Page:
Let $G(V,E)$ be a complete symmetric graph with positive edge weights and let further $\mathcal{C}=\lbrace C_1,\,\cdots\,C_k\rbrace$ be the minimum-weight vertex-disjoint cycle cover.

The set $E$ of edges is then the disjoint union of three kinds of edges: $E=\lbrace C,\,D,\,X\rbrace$, where

- $C$ are the edges of the vertex-disjoint cycle cover,
- $D$ are the diagonals of cycles, i.e. edges whose adjacent vertices belong to the same cycle in the cover, but are not adjacent to same cycle-edge and
- $X$ are the edges whose adjacent vertices belong to different cycles of the cover.

**Question:**

what is known about the complexity of determining the sets $\lbrace c_{ij}\in C$ of $k\le r\le 2(k-1)$ cycle-edges that,when optimally replaced by a set $x_{ij}\in X$ cross-edges yields the shortest tour that can be generated from the cycle-cover by exchanging not more than $2(k-1)$ cycle-edges with elements from $X$?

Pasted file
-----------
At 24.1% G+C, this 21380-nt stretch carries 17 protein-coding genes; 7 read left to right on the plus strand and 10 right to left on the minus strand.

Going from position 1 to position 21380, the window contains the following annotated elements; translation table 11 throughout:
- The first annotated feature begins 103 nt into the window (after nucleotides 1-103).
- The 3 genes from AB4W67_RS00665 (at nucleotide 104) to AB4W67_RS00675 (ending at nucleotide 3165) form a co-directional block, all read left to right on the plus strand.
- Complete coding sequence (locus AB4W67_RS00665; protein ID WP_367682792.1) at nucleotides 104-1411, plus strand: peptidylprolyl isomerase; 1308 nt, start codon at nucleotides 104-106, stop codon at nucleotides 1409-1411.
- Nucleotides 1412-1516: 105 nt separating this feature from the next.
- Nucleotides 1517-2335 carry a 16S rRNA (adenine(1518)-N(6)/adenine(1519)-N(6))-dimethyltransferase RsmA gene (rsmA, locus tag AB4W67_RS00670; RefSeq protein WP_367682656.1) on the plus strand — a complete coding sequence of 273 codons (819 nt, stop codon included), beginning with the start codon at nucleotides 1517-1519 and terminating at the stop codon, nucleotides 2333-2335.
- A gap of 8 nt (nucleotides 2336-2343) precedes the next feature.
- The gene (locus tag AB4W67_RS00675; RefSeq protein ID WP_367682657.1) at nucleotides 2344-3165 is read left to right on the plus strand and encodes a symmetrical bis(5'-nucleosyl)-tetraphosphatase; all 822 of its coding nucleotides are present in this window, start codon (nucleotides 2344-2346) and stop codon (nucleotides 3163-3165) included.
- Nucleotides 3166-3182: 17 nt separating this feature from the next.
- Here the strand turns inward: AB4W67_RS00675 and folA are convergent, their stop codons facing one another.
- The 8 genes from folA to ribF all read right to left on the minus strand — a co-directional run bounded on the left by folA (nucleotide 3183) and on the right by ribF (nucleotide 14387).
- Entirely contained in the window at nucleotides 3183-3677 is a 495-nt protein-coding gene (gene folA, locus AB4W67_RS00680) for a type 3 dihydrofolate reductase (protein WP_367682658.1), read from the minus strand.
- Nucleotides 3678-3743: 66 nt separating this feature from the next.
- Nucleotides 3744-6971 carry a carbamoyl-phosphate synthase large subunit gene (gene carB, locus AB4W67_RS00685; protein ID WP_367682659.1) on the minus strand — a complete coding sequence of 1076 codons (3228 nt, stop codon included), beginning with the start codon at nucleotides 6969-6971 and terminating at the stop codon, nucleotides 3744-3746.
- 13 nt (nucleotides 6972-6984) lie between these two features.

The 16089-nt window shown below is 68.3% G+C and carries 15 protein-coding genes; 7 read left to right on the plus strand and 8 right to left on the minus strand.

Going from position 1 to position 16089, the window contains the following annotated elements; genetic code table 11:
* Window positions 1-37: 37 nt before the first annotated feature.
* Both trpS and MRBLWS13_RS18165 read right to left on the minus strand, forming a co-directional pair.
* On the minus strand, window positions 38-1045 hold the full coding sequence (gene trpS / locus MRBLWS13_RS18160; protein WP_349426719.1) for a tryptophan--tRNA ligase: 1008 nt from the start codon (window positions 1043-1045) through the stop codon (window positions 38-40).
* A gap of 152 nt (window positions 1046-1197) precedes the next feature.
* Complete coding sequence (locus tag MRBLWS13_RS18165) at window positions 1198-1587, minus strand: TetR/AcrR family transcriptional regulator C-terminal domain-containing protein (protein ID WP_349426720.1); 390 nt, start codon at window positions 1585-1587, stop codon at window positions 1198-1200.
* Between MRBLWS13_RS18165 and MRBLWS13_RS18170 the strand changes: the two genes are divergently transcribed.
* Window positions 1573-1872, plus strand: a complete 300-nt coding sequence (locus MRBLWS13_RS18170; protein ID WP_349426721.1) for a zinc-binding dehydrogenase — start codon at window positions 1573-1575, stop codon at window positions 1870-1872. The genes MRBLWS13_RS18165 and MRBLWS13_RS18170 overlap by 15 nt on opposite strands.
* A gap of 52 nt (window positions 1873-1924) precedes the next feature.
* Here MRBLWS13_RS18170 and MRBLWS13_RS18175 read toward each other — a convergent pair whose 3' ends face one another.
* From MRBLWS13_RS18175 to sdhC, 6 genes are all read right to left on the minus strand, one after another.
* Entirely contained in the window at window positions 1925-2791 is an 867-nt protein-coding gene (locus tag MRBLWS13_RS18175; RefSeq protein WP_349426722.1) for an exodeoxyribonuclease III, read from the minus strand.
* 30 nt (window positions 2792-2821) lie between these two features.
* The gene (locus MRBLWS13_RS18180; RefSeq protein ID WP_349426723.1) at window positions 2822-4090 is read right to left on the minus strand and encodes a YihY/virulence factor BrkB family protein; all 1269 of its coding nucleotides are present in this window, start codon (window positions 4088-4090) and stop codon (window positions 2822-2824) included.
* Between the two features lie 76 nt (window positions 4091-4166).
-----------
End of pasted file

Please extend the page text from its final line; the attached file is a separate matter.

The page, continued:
The image illustrates two extreme cases of cycle amalgamation into a tour: on the left the original circles (depicted in gray) are in a tree-like configuration and thus require replacing $2(k-1)$ cycle-edges, whereas on the right they are in a more cyclic configuration and require only exchanging of $k$ cycle-edges to generate the "optimal" tour.